Publication Track Records as a Metric of Clinical Research Training Effectiveness
Article first published online: 6 SEP 2013
© 2013 Wiley Periodicals, Inc.
Clinical and Translational Science
Volume 6, Issue 6, pages 458–462, December 2013
How to Cite
Knapke, J. M., Tsevat, J., Succop, P. A., Djawe, K., Kuhnell, P. and Haynes, E. N. (2013), Publication Track Records as a Metric of Clinical Research Training Effectiveness. Clinical and Translational Science, 6: 458–462. doi: 10.1111/cts.12089
- Issue published online: 13 DEC 2013
- Article first published online: 6 SEP 2013
- National Center for Research Resources
- National Center for Advancing Translational Sciences, NIH. Grant Number: 8 UL1 TR000077–05
- clinical research;
- research training;
- research education;
- program evaluation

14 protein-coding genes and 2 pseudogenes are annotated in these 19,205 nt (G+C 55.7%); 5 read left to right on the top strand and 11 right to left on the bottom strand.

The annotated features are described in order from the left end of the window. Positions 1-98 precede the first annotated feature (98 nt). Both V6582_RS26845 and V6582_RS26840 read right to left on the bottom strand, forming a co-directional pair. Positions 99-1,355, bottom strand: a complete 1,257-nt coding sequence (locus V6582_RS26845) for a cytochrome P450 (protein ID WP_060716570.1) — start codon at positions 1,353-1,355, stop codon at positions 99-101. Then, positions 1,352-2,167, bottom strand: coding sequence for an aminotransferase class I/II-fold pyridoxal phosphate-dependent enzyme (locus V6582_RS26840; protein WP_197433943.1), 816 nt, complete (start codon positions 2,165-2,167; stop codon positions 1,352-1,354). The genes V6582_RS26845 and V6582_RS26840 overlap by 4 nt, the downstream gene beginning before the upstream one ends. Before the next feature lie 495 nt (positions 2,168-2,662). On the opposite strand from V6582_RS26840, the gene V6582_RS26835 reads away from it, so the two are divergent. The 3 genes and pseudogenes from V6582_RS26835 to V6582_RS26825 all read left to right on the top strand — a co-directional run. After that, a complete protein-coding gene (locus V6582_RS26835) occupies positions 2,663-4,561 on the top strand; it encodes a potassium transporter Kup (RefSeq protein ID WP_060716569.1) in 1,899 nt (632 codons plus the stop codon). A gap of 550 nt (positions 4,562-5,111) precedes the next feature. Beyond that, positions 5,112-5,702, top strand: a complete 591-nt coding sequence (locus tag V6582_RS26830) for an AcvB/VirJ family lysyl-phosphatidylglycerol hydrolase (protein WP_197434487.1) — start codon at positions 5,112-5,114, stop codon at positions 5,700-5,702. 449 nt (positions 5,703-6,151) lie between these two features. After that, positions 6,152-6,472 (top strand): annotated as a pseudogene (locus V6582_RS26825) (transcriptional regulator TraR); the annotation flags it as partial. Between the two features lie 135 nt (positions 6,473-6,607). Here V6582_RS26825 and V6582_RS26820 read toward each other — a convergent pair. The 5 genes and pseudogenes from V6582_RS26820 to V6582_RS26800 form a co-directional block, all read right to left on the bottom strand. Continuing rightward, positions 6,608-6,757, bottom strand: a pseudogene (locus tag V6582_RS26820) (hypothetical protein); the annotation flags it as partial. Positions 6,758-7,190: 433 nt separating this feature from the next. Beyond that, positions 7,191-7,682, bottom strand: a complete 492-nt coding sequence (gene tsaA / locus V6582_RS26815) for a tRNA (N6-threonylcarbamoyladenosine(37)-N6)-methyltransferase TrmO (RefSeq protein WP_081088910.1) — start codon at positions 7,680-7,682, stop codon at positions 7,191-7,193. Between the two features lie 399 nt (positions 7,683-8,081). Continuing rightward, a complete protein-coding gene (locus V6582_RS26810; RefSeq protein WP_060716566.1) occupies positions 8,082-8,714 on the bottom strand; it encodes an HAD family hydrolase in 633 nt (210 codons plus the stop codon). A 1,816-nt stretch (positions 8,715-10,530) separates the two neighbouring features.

Clinical research training programs exist across the country, but no quantitative studies have been performed to evaluate the effectiveness of these programs. The goal of this study was to evaluate the success of the clinical research training program at the University of Cincinnati by comparing the publication histories of pediatric fellows who graduated from the clinical and translational research Master of Science (MS) degree programs between 1995 and 2011 with fellows who did not pursue an MS degree. Among 296 pediatric fellows, 44 of 54 graduates (81%) published at least 1 first-authored paper, as compared with 149 of 242 (62%) fellows who did not obtain an MS degree (P < 0.01). In multivariable analysis, 3–4 years after program completion, MS graduates published more papers overall (R2 = 0.10) and more first-authored papers than did non-MS graduates (R2 = 0.04). These findings suggest that graduate training in clinical and translational research is related to an increase in research productivity as assessed by publication rates.